In the fall of 1966 I was serving as an intelligence analyst in the United States Air Force Security Service and was stationed in Washington, D.C., attending Vietnamese language school with about a hundred of my fellow airmen. The school was operated by an outside contractor and was located on S Street, off Connecticut Avenue. Because of the nature of our training and security background, we went to class in civilian clothes.
Down the block from our school was the headquarters for the National Student Association (NSA). This organization, which we later learned was funded by the CIA, was used by the Johnson administration as a foil for burgeoning student dissent and to project a moderate image overseas.
One day we learned that Vice President Hubert Humphrey was going to visit NSA headquarters. When we went out to lunch, a number of us decided to see if we could get a glimpse of him as he emerged from the building. About thirty of us were congregating across the street when the Vice President came out.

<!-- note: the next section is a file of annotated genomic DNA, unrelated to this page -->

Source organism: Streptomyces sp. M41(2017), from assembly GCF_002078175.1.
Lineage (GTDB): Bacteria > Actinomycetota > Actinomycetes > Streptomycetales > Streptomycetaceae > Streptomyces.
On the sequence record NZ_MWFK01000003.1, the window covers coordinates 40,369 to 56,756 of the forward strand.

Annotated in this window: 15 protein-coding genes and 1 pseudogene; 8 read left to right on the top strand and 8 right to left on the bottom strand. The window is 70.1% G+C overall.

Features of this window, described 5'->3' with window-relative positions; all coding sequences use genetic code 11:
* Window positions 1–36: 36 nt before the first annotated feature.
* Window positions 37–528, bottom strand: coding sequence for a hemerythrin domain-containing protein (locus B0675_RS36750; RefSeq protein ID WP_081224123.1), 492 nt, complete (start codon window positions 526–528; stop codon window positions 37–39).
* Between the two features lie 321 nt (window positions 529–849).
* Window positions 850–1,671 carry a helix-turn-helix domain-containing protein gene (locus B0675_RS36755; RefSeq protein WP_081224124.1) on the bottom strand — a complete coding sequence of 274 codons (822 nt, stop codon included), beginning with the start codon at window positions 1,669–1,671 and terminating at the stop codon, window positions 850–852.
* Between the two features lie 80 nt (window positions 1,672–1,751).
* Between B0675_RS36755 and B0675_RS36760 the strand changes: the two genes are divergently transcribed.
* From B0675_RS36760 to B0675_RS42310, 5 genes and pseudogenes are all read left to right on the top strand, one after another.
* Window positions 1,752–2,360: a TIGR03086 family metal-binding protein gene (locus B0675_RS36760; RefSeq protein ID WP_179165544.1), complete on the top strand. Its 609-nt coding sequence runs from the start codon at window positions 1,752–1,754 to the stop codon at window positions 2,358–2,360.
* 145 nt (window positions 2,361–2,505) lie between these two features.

Mr. Humphrey was gregarious; he loved to press the flesh with voters, and a group of conservatively dressed young men must have looked very attractive to him. So it was no surprise that after noticing our group, Mr. Humphrey started across the street to greet us.
As he approached, we all turned around and walked away. What Mr. Humphrey could not have known is that because of our top-secret clearances, we were forbidden to allow ourselves to be photographed. Since the Vice President was accompanied by press photographers who would gladly have taken pictures of him shaking hands with a bunch of clean-cut young men, we had no choice but to run away.
Poor Mr. Humphrey must have thought student disaffection had spread beyond his worst imaginings.